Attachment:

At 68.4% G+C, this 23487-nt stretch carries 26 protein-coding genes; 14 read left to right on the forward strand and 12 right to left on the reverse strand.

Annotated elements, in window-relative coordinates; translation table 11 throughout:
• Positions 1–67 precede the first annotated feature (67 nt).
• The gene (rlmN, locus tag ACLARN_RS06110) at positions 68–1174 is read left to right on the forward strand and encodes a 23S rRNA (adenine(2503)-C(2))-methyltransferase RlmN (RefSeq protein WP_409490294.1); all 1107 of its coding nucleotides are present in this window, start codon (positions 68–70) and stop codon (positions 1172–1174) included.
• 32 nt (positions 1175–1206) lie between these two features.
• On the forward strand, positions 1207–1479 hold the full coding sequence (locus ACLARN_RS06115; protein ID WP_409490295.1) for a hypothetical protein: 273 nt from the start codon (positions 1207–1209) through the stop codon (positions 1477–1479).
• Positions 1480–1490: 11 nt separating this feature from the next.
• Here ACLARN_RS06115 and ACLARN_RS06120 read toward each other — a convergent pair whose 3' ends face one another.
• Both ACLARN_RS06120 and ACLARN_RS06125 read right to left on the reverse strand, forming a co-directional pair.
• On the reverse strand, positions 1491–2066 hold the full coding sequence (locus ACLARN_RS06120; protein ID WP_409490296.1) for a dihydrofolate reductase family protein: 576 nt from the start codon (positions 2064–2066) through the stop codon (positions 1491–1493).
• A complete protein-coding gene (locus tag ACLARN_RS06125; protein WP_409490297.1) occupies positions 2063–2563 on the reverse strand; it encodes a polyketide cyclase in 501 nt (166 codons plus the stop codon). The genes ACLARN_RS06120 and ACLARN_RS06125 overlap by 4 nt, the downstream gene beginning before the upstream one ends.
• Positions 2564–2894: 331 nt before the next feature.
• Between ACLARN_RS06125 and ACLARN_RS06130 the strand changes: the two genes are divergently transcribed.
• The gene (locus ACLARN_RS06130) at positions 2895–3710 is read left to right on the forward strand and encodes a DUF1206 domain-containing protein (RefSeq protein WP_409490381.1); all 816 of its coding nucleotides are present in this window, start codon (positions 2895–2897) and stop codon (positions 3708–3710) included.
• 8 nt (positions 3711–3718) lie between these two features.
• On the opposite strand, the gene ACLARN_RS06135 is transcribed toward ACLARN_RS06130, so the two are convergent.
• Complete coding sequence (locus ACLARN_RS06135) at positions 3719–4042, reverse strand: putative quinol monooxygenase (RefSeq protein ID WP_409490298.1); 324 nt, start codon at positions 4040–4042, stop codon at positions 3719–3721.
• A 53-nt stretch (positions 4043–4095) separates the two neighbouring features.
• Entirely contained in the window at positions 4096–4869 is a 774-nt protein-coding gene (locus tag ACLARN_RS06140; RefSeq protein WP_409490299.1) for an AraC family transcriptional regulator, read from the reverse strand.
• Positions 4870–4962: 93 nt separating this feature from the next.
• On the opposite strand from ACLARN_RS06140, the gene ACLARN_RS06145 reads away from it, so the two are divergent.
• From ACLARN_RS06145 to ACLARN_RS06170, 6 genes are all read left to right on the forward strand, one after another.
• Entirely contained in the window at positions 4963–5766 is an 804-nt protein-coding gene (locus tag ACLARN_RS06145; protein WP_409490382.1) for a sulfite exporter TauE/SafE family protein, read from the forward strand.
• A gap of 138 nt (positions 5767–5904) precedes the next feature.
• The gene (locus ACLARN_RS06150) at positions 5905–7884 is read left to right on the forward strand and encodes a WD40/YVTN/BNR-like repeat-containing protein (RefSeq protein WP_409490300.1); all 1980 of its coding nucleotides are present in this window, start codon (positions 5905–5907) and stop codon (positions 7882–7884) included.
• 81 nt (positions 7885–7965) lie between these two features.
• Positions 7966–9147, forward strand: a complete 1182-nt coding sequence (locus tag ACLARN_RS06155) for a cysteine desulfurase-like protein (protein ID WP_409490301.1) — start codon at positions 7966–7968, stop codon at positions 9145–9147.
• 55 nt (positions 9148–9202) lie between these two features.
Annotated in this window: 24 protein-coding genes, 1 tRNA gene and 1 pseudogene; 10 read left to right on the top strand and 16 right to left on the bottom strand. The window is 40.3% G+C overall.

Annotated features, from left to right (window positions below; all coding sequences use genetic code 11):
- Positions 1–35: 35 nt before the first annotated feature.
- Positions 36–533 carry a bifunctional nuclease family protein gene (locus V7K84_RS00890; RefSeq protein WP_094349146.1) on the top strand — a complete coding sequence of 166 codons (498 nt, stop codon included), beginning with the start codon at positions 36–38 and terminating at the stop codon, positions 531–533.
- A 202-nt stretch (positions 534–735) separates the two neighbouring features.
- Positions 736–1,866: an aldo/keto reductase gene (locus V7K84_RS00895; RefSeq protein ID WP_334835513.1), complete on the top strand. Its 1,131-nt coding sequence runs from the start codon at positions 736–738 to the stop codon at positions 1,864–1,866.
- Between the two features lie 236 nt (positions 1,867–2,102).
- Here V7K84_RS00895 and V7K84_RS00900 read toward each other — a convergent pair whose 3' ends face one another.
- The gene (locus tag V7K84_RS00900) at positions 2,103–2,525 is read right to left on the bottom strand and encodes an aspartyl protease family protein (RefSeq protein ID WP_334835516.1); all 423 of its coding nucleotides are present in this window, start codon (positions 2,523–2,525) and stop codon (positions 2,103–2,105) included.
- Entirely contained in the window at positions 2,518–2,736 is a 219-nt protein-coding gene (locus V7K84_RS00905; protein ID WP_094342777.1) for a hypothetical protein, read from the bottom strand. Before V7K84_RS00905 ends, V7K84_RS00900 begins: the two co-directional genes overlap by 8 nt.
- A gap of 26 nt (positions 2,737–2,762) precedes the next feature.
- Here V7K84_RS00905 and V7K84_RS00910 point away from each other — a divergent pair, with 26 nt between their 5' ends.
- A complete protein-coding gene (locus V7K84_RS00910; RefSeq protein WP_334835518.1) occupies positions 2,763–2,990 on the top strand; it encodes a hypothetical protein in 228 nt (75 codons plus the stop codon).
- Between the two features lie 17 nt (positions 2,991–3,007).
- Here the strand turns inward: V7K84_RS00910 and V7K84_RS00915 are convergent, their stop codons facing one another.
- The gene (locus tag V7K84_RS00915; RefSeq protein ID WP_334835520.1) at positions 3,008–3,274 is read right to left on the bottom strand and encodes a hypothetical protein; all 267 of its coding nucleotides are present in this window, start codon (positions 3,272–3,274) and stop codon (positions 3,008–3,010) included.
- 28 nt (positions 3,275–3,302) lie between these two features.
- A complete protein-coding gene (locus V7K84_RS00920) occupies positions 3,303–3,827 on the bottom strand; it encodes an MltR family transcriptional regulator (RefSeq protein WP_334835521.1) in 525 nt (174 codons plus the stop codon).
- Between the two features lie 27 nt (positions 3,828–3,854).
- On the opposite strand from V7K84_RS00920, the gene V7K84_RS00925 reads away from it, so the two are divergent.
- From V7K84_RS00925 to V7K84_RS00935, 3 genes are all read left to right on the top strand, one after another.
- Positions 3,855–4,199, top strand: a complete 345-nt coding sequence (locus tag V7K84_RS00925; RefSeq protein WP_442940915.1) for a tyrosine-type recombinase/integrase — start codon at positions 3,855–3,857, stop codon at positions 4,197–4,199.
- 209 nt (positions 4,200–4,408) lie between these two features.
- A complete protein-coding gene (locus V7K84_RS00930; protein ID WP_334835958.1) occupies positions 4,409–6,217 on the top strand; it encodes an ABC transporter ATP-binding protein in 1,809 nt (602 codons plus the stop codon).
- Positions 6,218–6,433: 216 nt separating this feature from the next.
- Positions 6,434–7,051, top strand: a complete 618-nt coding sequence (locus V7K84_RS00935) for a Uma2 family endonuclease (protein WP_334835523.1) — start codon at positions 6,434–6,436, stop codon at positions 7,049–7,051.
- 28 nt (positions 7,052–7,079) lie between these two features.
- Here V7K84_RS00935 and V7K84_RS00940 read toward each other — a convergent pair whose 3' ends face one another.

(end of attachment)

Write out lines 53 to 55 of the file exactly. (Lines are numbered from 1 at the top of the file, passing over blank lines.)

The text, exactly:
- Positions 6,218–6,433: 216 nt separating this feature from the next.
- Positions 6,434–7,051, top strand: a complete 618-nt coding sequence (locus V7K84_RS00935) for a Uma2 family endonuclease (protein WP_334835523.1) — start codon at positions 6,434–6,436, stop codon at positions 7,049–7,051.
- 28 nt (positions 7,052–7,079) lie between these two features.